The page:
Artículos con la etiqueta "Porter Wagoner"



Music · 01/31/2020
“Holding on to Nothin '”, a song written by Jerry Donald Chesnut was recorded by the country music duo Porter Wagoner & Dolly Parton for the RCA label on January 31, 1968, at RCA Victor Studio, 800 17th Ave. South, Nashville, TN, in the same session also I record: “Slip away today”. In the recording session, Porter & Dolly, were accompanied by: Wayne Moss (electric guitar), George McCormick (Rythm guitar), Buck Trent (banjo), Pete Drake (steel), Roy M. Junior Huskey, Jr. (bass), Jerry Carrigan (
Music · 10/11/2019
“The Last Thing on My Mind”, a song written and recorded for the first time by Tom Paxton for the Elektra label in 1964 and released in July 1965, the song was included in the studio album, Ramblin 'Boy (Elektra 1965). Porter & Dolly, recorded for the RCA label, was recorded on October 11, 1967, at RCA Victor Studio, 800 17th Ave. South, Nashville, TN, in the recording session they were accompanied by: Wayne Moss (electric guitar) George McCormick (rh. Guitar), Buck Trent (banjo), Pete Drake (s
Music · 09/30/2018
His syndicated television program, The Porter Wagoner Show, aired from 1960 to 1981. There were 686 30-minute episodes taped; the first 104 (1960–66) in black-and-white and the remainder (1966–81) in color. At its peak, his show was featured in over 100 markets, with an average viewership of over three million.Reruns of the program air on the rural cable network RFD-TV and its sister channel in the UK Rural TV. The shows usually featured opening performances by Wagoner with performances by Norma
Music · 09/19/2018
"Settin' the Woods on Fire" is the name of a single and the A-side song by Hank Williams released in 1952. The song reached #2 on U.S. Billboard Hot Country Singles. Although it sounds remarkably like a Hank Williams composition, "Settin' the Woods on Fire" was written by Hank's song publisher and producer Fred Rose with an elderly New Yorker, Ed G. Nelson Sr. Williams recorded it with Rose producing at Castle Studio on June 13, 1952 in Nashville with Jerry Rivers (fiddle), Don Helms (steel gu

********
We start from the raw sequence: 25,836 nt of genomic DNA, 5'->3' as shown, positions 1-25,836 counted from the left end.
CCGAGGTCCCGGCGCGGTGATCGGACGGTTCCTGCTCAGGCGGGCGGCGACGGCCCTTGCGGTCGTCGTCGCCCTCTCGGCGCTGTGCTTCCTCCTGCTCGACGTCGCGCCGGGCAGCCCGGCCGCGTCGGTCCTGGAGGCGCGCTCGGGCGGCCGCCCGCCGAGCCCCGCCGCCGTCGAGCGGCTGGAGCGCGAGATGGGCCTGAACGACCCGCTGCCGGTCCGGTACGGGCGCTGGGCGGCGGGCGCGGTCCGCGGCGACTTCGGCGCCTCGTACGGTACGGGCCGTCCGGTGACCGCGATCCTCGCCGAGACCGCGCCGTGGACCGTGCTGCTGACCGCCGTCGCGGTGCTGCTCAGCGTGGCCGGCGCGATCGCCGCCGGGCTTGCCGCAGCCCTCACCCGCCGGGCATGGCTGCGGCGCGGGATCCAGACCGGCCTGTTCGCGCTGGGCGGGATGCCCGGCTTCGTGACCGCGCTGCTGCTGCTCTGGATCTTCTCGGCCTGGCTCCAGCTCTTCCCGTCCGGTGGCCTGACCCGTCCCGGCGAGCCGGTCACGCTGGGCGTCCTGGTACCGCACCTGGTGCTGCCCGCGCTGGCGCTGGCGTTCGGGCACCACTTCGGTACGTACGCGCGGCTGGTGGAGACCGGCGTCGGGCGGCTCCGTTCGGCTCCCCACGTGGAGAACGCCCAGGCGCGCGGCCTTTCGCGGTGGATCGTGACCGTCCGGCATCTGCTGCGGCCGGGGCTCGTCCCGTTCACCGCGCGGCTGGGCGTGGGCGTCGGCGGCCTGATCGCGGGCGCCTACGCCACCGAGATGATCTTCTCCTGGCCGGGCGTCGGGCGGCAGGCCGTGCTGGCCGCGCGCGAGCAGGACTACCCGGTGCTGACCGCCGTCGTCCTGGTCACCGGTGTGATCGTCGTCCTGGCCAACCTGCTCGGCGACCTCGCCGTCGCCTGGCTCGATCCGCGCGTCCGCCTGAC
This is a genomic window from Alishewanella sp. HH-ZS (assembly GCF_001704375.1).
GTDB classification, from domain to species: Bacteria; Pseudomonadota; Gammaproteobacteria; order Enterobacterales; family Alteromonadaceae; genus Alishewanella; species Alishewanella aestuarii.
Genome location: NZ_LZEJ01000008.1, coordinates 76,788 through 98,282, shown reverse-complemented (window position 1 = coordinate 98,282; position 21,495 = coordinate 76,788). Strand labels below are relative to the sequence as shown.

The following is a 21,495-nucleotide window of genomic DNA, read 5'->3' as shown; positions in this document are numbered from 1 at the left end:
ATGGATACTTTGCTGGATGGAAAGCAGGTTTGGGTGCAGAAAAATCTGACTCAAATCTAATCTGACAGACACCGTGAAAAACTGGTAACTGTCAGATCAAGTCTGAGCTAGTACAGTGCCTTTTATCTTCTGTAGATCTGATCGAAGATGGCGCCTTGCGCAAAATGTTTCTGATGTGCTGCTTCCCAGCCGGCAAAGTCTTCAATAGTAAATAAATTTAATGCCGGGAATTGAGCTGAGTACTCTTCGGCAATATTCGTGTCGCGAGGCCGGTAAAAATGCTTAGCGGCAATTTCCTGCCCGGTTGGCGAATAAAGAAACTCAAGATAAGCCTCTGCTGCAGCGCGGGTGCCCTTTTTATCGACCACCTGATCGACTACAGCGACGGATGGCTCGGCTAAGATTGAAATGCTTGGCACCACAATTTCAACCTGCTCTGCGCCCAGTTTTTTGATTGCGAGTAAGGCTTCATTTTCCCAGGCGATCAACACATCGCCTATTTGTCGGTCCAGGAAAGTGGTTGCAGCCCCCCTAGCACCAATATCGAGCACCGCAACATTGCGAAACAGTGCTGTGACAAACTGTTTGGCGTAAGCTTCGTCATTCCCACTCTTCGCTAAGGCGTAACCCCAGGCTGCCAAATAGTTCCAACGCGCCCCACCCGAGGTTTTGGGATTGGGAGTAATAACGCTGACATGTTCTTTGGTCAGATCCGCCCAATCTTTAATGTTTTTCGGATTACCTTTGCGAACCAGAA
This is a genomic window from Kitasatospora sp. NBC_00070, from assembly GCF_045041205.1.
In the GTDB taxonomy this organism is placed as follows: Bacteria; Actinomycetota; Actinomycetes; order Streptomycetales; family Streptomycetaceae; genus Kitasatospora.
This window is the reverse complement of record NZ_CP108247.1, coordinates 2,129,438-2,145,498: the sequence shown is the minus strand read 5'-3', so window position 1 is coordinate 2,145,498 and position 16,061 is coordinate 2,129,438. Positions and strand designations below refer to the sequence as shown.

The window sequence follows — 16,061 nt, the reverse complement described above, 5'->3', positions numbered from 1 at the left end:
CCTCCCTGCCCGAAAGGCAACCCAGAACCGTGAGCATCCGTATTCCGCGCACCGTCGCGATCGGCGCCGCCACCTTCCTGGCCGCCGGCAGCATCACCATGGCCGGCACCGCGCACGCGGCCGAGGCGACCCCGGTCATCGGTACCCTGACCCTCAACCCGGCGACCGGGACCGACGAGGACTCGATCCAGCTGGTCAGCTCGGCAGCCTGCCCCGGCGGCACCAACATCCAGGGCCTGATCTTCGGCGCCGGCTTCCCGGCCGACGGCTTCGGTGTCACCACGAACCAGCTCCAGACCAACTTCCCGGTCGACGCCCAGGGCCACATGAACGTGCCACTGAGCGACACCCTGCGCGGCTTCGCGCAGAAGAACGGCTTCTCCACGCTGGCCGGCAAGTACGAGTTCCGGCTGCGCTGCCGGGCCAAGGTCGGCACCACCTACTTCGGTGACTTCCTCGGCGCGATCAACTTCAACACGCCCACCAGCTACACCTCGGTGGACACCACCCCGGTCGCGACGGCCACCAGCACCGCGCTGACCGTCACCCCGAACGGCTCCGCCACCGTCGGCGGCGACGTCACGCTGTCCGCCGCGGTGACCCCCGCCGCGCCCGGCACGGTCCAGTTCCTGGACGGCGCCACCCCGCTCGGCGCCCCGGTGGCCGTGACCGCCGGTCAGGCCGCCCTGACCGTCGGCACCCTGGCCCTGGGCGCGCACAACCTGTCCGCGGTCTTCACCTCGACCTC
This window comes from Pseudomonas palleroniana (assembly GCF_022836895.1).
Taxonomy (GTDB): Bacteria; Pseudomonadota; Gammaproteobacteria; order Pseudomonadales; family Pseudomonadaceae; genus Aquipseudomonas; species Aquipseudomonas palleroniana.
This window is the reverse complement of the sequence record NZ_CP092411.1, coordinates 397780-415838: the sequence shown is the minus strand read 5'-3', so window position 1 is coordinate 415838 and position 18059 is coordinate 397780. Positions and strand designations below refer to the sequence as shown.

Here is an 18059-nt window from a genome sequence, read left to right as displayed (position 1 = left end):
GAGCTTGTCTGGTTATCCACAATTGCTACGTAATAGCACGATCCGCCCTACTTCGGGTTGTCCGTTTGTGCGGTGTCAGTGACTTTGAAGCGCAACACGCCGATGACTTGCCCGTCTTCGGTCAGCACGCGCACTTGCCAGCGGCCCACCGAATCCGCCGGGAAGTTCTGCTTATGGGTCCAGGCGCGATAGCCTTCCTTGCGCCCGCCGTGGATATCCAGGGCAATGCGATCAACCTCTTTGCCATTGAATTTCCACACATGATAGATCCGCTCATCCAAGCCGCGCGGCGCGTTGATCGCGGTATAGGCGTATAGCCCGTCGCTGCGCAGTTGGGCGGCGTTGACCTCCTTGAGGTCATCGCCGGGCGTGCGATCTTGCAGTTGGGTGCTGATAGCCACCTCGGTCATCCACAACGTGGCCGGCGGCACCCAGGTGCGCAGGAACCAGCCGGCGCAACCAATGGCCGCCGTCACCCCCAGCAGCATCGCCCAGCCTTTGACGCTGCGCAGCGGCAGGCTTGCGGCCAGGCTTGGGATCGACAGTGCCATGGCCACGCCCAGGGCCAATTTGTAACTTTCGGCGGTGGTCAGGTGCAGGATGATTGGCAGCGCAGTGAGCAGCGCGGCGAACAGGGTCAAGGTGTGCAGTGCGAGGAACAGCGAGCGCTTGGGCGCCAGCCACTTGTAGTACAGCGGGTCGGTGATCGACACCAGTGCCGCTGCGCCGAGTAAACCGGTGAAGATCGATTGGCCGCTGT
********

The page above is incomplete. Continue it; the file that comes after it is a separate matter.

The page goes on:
Music · 09/18/2018
"The Carroll County Accident" is a 1968 country song written by Bob Ferguson, and recorded by Porter Wagoner that year. It was a hit for Wagoner and became one of his signature songs. "The Carroll County Accident" won CMA's Song of the Year in 1969.It has been covered by numerous musicians. The song reached number 2 on Billboard's Hot Country Songs and number 92 on the Billboard Hot 100.
Music · 09/11/2018
"How I Got to Memphis" is the shortened title used by American country music singer Bobby Bare, of a song whose full title is: "That's How I Got to Memphis" written by Tom T. Hall and which appears on his 1969 album: 'Ballad Of Forty Dollars & His Other Great Songs'. Bobby Bare's album This Is Bare Country was released in August 1970 and this track was taken from it as a single. Other performers of this song use the full title: That's How I Got to Memphis. An uncredited review in Billboard call
Music · 09/11/2018
"A Satisfied Mind" is a song written by Joe "Red" Hayes and Jack Rhodes. Hayes explained the origin of the song in an interview: "The song came from my mother. Everything in the song are things I heard her say over the years. I put a lot of thought into the song before I came up with the title. One day my father-in-law asked me who I thought the richest man in the world was, and I mentioned some names. He said, 'You're wrong; it is the man with a satisfied mind.' Porter Wagoner charted at No. 1
Music · 09/03/2018
Porter Wayne Wagoner (August 12, 1927 – October 28, 2007) was an American country music singer known for his flashy Nudie and Manuel suits and blond pompadour. In 1967, he introduced singer Dolly Parton on his television show, and they were a well-known vocal duo throughout the late 1960s and early 1970s. Known as Mr. Grand Ole Opry, Wagoner charted 81 singles from 1954–1983. He was elected to the Country Music Hall of Fame in 2002.
Music · 05/22/2018
Just the Two of Us is the second duet album by Porter Wagoner and Dolly Parton, released in September 1968. It included the singles "We'll Get Ahead Someday" and "Holding On to Nothin'", both of which reached the top ten on the U.S. country singles charts, as well as the standard "The Dark End of the Street" and the Parton-penned weeper, "Jeannie's Afraid of the Dark', released as the B side of the "We'll Get Ahead Someday" single, which would become a fan favorit
Music · 04/21/2018
His syndicated television program, The Porter Wagoner Show, aired from 1960 to 1981. There were 686 30-minute episodes taped; the first 104 (1960–66) in black-and-white and the remainder (1966–81) in color. At its peak, his show was featured in over 100 markets, with an average viewership of over three million.Reruns of the program air on the rural cable network RFD-TV and its sister channel in the UK Rural TV. The shows usually featured opening performances by Wagoner with performances by Norma

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